David Teie has composed music for cats, and he has published, along with two colleagues, a report on a scientific study demonstrating this music’s efficacy.
The report presents two examples of Teie’s cat music in counter-balanced order with two examples of human music, and evaluates the behavior and response latencies of cats to each piece.
The cats showed a significant preference for, and interest in, species-appropriate music compared with human music (Median (IQR) 1.5 (0.5-2.0) acts for cat music, 0.25 (0.0-0.5) acts for human music (P<0.002) and responded with significantly shorter latencies (Median (IQR) 110.0 (54-138.75) s for cat music, 171.75 (151-180) s for human music (P<0.001). Younger and older cats were more responsive to cat music than middle-aged acts (cubic trend, r2 = 0.477, P<0.001).
“Once I was hipped to Buddy the Cat, I knew that’s my guy. He was a mascot of a record store, living up in Vancouver. They found him living in a suitcase in the alley. I said ‘Okay, I’m there. I can go with that and I know what to say.’”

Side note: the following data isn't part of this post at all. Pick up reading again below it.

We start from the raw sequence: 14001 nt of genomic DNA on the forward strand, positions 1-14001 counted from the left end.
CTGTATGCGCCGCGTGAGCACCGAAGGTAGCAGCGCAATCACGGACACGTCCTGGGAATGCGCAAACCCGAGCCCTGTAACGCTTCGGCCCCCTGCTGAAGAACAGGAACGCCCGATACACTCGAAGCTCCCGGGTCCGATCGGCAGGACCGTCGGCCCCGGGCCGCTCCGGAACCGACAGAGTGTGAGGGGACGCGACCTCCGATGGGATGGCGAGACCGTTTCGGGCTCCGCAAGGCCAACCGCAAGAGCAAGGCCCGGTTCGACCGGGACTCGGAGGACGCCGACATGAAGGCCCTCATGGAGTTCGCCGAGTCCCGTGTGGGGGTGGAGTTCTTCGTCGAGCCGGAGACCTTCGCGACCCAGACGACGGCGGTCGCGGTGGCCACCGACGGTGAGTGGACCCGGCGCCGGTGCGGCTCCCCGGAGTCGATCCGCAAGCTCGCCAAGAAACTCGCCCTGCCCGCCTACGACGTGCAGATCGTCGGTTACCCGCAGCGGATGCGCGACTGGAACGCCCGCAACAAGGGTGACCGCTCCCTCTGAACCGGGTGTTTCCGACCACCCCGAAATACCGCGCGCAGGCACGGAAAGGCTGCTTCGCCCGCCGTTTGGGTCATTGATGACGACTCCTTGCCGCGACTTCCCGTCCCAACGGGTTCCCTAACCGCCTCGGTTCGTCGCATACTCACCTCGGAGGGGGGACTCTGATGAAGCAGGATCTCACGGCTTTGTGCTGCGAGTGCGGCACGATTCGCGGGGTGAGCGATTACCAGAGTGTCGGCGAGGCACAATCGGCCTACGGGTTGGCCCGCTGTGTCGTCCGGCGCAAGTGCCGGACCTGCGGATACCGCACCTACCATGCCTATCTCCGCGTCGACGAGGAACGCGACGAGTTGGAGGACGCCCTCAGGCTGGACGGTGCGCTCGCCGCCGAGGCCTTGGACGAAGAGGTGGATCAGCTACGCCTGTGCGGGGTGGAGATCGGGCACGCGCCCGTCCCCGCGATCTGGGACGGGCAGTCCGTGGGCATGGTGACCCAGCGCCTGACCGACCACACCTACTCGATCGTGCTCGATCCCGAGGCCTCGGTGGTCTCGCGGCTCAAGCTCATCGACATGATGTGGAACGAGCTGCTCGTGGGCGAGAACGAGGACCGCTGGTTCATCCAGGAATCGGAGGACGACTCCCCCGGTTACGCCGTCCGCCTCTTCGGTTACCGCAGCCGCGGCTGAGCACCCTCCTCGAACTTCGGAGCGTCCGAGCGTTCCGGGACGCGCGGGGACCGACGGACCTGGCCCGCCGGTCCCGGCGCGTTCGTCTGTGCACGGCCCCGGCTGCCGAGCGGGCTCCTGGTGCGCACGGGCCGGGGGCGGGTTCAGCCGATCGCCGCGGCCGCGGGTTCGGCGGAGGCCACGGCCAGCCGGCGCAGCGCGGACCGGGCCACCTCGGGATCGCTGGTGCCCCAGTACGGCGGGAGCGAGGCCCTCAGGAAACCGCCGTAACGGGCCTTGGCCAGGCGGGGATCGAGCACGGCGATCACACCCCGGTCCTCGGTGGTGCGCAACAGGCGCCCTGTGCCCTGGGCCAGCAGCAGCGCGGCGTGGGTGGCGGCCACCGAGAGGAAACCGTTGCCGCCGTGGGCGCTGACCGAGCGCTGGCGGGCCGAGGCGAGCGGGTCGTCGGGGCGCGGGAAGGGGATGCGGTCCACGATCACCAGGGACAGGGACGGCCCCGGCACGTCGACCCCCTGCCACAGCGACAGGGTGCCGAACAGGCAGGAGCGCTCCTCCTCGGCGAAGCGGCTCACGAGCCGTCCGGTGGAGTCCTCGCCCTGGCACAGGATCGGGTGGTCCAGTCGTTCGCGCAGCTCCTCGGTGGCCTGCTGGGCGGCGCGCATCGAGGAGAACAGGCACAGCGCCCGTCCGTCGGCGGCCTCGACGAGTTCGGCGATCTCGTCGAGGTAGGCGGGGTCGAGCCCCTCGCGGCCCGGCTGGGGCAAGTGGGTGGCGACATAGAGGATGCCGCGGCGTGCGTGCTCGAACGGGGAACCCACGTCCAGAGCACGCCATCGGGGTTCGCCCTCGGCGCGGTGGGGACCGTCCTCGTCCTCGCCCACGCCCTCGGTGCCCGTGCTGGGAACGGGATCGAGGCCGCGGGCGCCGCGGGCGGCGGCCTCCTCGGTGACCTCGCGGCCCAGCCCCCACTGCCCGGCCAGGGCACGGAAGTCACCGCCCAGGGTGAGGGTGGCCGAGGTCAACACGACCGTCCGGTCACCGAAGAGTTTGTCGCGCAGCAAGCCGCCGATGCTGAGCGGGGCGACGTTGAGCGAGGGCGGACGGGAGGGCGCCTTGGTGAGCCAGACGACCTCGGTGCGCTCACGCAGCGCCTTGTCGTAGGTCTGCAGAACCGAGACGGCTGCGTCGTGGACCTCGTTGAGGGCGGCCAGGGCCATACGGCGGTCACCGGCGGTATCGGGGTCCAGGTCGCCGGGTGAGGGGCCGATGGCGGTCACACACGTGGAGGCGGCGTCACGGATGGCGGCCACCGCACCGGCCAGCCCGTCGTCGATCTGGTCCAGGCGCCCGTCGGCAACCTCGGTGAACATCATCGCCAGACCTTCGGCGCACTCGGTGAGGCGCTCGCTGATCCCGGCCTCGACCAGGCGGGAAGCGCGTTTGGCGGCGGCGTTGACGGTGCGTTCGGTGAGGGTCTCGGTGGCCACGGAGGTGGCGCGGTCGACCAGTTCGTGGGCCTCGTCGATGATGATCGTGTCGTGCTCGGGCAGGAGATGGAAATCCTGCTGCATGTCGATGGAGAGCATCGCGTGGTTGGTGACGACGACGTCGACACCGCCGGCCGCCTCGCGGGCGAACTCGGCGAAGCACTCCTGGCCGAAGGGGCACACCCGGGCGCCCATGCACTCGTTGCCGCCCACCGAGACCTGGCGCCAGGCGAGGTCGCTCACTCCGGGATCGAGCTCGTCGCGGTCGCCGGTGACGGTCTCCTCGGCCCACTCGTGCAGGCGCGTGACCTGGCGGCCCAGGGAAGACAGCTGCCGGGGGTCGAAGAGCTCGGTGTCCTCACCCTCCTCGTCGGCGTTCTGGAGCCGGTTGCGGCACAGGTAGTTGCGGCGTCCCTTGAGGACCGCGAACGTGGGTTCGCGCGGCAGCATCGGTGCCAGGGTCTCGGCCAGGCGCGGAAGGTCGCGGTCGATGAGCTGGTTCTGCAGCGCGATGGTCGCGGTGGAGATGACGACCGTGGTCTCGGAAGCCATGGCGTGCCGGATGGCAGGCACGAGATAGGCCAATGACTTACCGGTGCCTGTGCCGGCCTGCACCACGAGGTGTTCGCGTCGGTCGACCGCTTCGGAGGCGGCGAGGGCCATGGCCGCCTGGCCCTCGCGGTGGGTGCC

Buddy is the album’s protagonist—a laid-off, disenfranchised cat who is joined by Lefty the Mouse and Reverend Tom Toad as they travel down the Lost Highways, Cardboard Avenues, and Sundown Towns of a bleak, destitute U.S.
“It’s a tip of the hat to the disappearing of the American working man,” Cooder said, “to the neighborhoods, the way of life, the life that people made for themselves, how they worked, what they achieved…No one’s gonna argue with a cat.”
This according to “Three (or four) chords and the truth: The saga of Ry Cooder and a cat named Buddy” by John Kruth (Sing out! LI/3 [autumn 2007] pp. 52–59).
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